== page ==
Mankiw relies on “[A] 2006 study [by] the economist William C. Randolph of the Congressional Budget Office [who] estimated who wins and who loses from this tax. He concluded that ‘domestic labor bears slightly more than 70 percent of the burden.'”
Mankiw somehow avoids posting the URL of the Randolph study (it’s here). Perhaps Mankiw was concerned that someone might also read the portion of the same study that concluded: “Replacement [of the corporate income tax] by a tax on the worldwide capital income of domestic residents–a tax that achieves capital export neutrality–shifts the entire amount of domestic labor’s burden toward the domestic owners of capital. That shift increases the domestic resident capital owners’share of the burden by about 68 percent of the tax revenue. Worldwide, both labor and capital owners benefit slightly from an increased investment efficiency under that replacement tax, but the largest changes are in the redistribution of tax burdens toward the domestic owners of capital away from domestic labor, and away from foreign owners of capital toward foreign labor.”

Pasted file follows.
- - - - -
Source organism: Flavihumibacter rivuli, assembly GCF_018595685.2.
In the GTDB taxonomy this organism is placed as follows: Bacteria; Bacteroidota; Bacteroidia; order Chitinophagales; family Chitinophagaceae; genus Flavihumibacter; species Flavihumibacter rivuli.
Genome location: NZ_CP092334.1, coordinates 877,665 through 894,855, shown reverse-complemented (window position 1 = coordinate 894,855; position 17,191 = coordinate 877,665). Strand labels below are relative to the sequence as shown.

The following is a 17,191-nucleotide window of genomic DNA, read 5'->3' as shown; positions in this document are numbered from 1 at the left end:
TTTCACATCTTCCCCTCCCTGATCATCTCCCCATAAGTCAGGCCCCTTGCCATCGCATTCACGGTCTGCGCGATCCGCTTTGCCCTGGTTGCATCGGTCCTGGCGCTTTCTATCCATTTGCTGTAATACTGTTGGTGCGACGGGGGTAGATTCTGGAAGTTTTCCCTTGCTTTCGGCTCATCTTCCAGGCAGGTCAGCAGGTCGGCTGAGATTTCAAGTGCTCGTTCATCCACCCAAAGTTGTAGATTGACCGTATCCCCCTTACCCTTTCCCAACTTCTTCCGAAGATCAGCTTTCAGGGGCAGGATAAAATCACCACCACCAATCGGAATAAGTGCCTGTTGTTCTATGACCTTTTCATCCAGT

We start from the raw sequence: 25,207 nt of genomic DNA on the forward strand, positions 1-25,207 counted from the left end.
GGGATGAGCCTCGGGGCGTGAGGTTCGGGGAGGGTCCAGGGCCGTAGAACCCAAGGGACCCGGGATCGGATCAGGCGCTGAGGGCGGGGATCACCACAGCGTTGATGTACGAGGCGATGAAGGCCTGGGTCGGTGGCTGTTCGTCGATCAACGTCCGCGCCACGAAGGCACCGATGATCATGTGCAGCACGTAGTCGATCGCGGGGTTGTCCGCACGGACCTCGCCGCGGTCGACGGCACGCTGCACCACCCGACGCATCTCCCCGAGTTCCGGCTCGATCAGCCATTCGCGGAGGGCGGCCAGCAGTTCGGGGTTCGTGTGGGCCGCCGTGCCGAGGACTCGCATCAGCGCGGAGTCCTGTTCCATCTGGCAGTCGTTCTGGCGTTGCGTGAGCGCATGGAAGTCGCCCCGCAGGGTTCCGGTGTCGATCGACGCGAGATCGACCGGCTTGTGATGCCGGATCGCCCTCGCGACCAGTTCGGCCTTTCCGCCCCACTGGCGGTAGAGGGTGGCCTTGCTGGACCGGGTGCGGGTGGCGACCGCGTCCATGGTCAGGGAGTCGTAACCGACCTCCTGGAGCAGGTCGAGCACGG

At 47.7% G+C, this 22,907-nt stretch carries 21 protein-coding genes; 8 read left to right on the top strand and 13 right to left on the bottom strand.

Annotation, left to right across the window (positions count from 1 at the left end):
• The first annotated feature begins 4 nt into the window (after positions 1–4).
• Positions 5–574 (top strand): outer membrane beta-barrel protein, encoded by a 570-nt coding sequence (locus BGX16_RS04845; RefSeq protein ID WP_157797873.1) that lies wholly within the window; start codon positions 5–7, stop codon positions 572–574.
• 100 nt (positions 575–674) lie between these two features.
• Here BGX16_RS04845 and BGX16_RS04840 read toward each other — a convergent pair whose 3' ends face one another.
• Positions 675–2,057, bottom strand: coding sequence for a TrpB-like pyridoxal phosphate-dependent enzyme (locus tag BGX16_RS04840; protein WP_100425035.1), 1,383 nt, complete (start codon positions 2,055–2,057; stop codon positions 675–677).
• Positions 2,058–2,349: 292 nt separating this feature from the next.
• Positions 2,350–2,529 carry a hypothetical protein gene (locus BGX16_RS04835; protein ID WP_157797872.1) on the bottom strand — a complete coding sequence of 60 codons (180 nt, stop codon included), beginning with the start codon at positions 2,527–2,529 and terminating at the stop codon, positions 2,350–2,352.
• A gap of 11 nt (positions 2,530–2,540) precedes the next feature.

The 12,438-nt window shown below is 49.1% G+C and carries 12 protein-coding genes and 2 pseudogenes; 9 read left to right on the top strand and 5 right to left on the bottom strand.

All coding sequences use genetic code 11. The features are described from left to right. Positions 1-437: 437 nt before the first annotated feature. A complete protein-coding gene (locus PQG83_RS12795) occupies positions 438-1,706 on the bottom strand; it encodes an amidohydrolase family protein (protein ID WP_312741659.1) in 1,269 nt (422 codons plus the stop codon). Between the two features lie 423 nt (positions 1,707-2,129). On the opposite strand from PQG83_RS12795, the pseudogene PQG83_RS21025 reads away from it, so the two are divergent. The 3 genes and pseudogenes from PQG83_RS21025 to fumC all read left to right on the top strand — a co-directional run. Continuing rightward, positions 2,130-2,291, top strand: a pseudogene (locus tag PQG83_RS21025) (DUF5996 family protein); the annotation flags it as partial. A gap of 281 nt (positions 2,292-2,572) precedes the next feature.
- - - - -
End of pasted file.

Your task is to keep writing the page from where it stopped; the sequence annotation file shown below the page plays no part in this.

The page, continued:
Of course, this would undermine the attractiveness of Mankiw’s preference, a regressive excise tax such as a tax on gasoline.